Some argue that these concerns have been borne out. For example, the 1997–2002 government was a minority coalition sustained by the support of four independent TDs who demanded ‘pork’ (public spending) in their constituencies as the price of their continued support (Mitchell 2001: 205). Sinnott (2005: 120) concludes that PR‐STV ‘does increase the probability of government reliance on independent deputies whose support may be delivered only at a disproportionate price and even then may not be durable’.

Impact on the parties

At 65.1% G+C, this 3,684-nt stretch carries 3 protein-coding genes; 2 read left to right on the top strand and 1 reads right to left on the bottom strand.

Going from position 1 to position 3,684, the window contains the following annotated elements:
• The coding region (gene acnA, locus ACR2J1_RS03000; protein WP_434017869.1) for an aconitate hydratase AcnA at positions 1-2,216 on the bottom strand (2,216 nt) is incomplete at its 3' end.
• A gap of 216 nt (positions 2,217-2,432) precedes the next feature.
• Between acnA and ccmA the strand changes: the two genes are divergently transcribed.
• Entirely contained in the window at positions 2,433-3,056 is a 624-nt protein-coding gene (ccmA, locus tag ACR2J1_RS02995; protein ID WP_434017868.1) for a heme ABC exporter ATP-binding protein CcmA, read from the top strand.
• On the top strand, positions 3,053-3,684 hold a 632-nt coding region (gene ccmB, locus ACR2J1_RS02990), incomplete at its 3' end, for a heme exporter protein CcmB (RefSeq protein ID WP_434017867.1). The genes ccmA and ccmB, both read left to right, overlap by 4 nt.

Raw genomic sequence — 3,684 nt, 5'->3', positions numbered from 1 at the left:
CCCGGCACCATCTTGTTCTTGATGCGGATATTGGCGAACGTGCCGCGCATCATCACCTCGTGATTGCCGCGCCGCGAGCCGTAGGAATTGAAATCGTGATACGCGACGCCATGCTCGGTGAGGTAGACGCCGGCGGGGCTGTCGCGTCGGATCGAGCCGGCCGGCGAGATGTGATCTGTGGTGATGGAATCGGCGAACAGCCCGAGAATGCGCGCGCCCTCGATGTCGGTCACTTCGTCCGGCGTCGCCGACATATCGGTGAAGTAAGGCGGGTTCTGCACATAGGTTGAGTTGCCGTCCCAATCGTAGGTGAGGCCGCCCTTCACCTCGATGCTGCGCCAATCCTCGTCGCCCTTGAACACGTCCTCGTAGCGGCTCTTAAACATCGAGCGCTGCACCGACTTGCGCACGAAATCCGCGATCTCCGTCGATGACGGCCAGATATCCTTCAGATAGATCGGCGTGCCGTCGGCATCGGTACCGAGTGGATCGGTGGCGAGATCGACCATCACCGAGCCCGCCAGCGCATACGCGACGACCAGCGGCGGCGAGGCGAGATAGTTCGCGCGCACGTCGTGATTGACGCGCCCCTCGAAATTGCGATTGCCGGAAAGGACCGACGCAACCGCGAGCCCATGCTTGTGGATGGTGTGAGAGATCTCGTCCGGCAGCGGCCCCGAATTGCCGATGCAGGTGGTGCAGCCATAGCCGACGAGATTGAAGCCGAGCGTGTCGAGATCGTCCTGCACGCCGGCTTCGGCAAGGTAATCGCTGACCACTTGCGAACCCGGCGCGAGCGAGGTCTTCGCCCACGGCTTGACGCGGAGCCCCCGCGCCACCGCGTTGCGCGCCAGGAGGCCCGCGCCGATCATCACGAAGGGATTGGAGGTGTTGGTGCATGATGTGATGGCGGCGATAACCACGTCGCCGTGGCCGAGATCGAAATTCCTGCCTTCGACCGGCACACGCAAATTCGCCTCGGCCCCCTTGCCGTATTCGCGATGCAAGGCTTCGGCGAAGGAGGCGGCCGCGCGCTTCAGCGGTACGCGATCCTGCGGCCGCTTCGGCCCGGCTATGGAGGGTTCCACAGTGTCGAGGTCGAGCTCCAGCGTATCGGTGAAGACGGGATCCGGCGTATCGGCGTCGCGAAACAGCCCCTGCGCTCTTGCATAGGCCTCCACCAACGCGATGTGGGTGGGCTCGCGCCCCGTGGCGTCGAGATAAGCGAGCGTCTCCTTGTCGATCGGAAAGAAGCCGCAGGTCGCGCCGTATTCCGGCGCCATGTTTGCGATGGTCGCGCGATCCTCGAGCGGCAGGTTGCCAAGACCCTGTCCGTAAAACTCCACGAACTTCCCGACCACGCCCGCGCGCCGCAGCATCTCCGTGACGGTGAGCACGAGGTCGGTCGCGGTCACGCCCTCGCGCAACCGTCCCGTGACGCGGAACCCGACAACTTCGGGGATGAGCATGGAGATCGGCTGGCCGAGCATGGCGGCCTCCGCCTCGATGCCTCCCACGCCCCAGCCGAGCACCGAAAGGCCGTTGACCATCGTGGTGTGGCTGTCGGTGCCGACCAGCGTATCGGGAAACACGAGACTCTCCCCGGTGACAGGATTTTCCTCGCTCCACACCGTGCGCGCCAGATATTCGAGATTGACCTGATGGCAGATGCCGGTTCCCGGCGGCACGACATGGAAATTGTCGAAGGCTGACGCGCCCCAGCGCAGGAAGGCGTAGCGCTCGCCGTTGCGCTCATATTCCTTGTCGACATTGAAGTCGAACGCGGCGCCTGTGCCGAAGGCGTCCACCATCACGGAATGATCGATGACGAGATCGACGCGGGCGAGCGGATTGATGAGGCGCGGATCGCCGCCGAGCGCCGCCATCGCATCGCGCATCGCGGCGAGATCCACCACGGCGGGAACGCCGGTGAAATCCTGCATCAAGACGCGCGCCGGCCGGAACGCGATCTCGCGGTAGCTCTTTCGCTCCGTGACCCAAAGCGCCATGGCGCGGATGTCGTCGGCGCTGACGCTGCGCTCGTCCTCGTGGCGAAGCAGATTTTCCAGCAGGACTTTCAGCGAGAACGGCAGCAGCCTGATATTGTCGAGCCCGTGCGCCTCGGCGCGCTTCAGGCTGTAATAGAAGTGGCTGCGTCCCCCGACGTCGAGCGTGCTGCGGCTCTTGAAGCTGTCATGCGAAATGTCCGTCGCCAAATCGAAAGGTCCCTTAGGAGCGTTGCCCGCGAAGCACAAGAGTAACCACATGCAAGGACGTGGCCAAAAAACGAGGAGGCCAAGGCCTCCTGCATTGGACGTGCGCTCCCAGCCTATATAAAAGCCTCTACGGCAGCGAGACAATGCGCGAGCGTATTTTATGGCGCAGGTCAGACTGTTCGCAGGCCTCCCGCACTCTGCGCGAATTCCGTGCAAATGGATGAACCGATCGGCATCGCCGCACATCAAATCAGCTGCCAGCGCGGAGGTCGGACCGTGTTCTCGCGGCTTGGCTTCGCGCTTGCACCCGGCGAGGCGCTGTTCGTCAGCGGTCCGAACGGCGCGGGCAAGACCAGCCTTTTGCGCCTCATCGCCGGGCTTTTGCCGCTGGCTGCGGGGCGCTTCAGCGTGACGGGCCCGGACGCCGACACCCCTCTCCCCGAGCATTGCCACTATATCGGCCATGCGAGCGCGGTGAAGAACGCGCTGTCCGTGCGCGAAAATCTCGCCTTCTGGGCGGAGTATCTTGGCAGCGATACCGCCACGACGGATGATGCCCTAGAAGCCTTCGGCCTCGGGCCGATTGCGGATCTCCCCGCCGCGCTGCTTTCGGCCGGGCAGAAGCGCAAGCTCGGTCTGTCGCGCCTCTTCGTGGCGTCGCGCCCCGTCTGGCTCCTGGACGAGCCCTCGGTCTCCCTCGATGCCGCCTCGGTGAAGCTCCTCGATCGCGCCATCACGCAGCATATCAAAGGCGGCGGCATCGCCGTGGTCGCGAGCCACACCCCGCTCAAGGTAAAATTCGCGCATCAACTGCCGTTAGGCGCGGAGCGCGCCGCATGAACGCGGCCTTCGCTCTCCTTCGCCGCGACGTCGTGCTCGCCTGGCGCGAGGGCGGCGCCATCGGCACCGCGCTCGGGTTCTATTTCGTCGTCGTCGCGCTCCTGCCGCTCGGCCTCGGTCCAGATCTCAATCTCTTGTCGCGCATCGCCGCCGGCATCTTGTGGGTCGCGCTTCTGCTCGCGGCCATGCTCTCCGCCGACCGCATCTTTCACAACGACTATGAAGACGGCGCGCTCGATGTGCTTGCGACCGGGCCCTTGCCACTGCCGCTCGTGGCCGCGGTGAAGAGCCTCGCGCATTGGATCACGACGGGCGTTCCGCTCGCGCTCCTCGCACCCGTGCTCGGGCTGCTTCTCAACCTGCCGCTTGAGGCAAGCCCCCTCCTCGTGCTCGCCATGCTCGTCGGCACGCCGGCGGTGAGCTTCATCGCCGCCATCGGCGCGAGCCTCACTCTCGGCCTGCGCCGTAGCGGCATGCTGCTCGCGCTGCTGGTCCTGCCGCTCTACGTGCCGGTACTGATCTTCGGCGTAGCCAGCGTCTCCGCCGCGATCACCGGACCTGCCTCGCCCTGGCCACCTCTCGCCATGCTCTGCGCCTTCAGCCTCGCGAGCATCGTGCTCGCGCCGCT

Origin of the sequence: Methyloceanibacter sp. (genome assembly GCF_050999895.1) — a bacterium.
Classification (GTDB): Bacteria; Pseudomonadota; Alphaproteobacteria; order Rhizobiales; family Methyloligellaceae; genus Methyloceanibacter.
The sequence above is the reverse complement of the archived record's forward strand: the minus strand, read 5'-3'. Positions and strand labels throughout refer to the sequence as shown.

Intraparty electoral competition is inherent in PR‐STV. The two major parties both run, on average, two or three candidates per constituency, and these candidates are competing for votes with each other as much as, perhaps more than, with candidates from other parties. They are competing with each other for the first preferences of voters who are committed to the party; for the first preferences of floating voters; and for the lower preferences of voters who support other parties. Thus, unlike candidates under an open list system such as those discussed in Chapters 19–24, they are not competing only for support from the pool of party voters; they have an incentive to try to be liked by everyone. Thus there is definitely such a thing as a ‘personal vote’: even if most of the support for a TD comes from within the party fold, TDs also draw on support from voters who do not support the party per se. The smaller parties rarely run more than one candidate per constituency, so they do not experience internal electoral competition, but their sole candidates, too, aim to attract lower preferences from as many voters as possible.